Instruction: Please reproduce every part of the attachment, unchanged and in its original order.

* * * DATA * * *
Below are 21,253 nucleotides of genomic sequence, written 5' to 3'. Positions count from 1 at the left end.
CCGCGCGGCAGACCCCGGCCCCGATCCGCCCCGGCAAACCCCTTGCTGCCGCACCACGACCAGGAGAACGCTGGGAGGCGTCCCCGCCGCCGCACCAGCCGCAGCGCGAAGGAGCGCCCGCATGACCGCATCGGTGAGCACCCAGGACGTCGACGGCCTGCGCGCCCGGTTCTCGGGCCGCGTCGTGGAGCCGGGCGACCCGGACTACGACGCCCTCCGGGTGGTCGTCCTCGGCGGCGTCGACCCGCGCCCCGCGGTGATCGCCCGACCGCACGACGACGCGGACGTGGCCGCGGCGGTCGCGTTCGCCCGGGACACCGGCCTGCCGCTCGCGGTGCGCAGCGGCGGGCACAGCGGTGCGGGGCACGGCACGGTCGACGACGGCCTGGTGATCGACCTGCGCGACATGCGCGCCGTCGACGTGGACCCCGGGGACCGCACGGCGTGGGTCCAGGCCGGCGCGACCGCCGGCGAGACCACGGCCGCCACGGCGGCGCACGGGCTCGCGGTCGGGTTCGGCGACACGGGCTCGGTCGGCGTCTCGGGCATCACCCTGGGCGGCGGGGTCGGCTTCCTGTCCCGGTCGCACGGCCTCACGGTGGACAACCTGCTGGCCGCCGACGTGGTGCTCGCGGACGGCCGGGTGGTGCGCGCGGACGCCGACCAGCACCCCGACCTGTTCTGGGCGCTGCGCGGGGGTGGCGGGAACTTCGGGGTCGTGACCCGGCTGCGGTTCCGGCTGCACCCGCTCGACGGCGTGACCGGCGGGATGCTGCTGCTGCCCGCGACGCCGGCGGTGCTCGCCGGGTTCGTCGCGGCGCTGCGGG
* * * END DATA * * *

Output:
Below are 21,253 nucleotides of genomic sequence, written 5' to 3'. Positions count from 1 at the left end.
CCGCGCGGCAGACCCCGGCCCCGATCCGCCCCGGCAAACCCCTTGCTGCCGCACCACGACCAGGAGAACGCTGGGAGGCGTCCCCGCCGCCGCACCAGCCGCAGCGCGAAGGAGCGCCCGCATGACCGCATCGGTGAGCACCCAGGACGTCGACGGCCTGCGCGCCCGGTTCTCGGGCCGCGTCGTGGAGCCGGGCGACCCGGACTACGACGCCCTCCGGGTGGTCGTCCTCGGCGGCGTCGACCCGCGCCCCGCGGTGATCGCCCGACCGCACGACGACGCGGACGTGGCCGCGGCGGTCGCGTTCGCCCGGGACACCGGCCTGCCGCTCGCGGTGCGCAGCGGCGGGCACAGCGGTGCGGGGCACGGCACGGTCGACGACGGCCTGGTGATCGACCTGCGCGACATGCGCGCCGTCGACGTGGACCCCGGGGACCGCACGGCGTGGGTCCAGGCCGGCGCGACCGCCGGCGAGACCACGGCCGCCACGGCGGCGCACGGGCTCGCGGTCGGGTTCGGCGACACGGGCTCGGTCGGCGTCTCGGGCATCACCCTGGGCGGCGGGGTCGGCTTCCTGTCCCGGTCGCACGGCCTCACGGTGGACAACCTGCTGGCCGCCGACGTGGTGCTCGCGGACGGCCGGGTGGTGCGCGCGGACGCCGACCAGCACCCCGACCTGTTCTGGGCGCTGCGCGGGGGTGGCGGGAACTTCGGGGTCGTGACCCGGCTGCGGTTCCGGCTGCACCCGCTCGACGGCGTGACCGGCGGGATGCTGCTGCTGCCCGCGACGCCGGCGGTGCTCGCCGGGTTCGTCGCGGCGCTGCGGG